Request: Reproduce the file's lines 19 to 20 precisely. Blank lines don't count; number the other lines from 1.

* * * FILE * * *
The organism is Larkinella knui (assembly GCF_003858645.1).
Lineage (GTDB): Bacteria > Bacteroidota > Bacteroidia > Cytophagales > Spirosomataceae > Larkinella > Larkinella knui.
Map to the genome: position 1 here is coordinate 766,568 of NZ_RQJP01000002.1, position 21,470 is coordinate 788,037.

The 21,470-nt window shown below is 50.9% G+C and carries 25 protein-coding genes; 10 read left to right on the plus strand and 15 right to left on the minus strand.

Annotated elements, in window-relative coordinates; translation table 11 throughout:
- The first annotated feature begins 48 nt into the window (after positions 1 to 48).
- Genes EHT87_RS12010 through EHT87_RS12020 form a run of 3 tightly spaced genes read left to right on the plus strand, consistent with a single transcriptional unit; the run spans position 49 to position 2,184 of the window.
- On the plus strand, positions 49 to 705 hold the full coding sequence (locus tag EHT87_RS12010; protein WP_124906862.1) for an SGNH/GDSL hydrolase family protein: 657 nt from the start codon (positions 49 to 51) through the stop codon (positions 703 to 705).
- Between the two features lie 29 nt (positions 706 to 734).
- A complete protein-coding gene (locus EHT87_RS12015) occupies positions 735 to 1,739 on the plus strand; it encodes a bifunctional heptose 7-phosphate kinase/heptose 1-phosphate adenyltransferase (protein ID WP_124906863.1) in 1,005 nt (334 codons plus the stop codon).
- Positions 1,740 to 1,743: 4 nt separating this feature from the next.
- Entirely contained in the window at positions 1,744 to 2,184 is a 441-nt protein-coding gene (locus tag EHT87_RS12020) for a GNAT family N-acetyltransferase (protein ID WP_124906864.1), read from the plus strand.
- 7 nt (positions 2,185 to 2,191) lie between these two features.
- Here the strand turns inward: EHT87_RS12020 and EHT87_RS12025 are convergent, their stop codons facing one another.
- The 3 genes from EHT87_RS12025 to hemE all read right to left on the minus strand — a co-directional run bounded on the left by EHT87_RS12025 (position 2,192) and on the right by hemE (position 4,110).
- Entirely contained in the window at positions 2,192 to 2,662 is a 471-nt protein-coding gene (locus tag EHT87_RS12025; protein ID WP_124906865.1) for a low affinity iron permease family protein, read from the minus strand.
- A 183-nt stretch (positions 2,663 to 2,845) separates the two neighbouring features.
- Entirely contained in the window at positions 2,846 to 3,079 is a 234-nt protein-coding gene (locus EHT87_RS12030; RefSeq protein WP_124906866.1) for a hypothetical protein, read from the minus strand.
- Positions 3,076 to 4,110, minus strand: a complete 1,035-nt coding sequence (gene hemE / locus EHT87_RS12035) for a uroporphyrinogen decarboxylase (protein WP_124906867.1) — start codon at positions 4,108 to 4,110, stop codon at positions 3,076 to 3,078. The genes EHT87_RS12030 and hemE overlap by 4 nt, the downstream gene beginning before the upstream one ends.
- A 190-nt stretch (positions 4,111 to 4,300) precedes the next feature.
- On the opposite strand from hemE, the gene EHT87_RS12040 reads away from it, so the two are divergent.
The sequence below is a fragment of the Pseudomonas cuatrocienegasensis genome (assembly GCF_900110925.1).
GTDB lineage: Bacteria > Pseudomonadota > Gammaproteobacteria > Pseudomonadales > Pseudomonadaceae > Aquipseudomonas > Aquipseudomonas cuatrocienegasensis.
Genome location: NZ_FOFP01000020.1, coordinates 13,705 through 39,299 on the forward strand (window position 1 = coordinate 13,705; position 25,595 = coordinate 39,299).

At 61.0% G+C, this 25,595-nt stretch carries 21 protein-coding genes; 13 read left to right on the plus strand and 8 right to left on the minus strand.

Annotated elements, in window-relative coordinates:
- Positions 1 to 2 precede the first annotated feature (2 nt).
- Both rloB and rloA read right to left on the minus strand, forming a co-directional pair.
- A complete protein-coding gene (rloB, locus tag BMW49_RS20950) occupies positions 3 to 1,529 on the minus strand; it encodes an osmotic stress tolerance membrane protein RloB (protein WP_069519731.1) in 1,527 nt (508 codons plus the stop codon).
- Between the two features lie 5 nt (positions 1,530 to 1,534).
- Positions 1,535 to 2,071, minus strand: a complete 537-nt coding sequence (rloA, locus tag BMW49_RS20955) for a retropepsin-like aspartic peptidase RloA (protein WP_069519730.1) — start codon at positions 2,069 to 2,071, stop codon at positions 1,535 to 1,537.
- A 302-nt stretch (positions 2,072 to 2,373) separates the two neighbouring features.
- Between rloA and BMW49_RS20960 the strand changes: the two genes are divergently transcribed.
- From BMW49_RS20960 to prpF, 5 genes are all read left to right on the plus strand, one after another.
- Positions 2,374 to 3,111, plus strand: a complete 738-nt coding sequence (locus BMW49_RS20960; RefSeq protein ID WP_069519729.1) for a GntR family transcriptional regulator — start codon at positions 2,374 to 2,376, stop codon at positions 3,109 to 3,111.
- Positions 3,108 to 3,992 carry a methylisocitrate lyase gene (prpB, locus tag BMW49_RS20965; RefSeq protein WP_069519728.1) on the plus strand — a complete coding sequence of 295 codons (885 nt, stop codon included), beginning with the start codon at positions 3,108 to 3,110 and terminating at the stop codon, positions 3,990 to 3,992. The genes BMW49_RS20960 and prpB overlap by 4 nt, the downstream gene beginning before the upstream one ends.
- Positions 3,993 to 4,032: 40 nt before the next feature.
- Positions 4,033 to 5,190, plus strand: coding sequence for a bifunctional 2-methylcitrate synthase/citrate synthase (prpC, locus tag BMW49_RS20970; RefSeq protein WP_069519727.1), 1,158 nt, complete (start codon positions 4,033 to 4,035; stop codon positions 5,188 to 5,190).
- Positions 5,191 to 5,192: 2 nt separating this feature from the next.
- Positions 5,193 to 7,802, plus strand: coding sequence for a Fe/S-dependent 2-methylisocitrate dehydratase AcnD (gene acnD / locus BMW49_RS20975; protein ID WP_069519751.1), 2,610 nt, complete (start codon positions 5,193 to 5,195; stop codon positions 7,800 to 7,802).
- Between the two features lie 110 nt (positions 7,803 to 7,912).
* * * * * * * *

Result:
- Positions 3,076 to 4,110, minus strand: a complete 1,035-nt coding sequence (gene hemE / locus EHT87_RS12035) for a uroporphyrinogen decarboxylase (protein WP_124906867.1) — start codon at positions 4,108 to 4,110, stop codon at positions 3,076 to 3,078. The genes EHT87_RS12030 and hemE overlap by 4 nt, the downstream gene beginning before the upstream one ends.
- A 190-nt stretch (positions 4,111 to 4,300) precedes the next feature.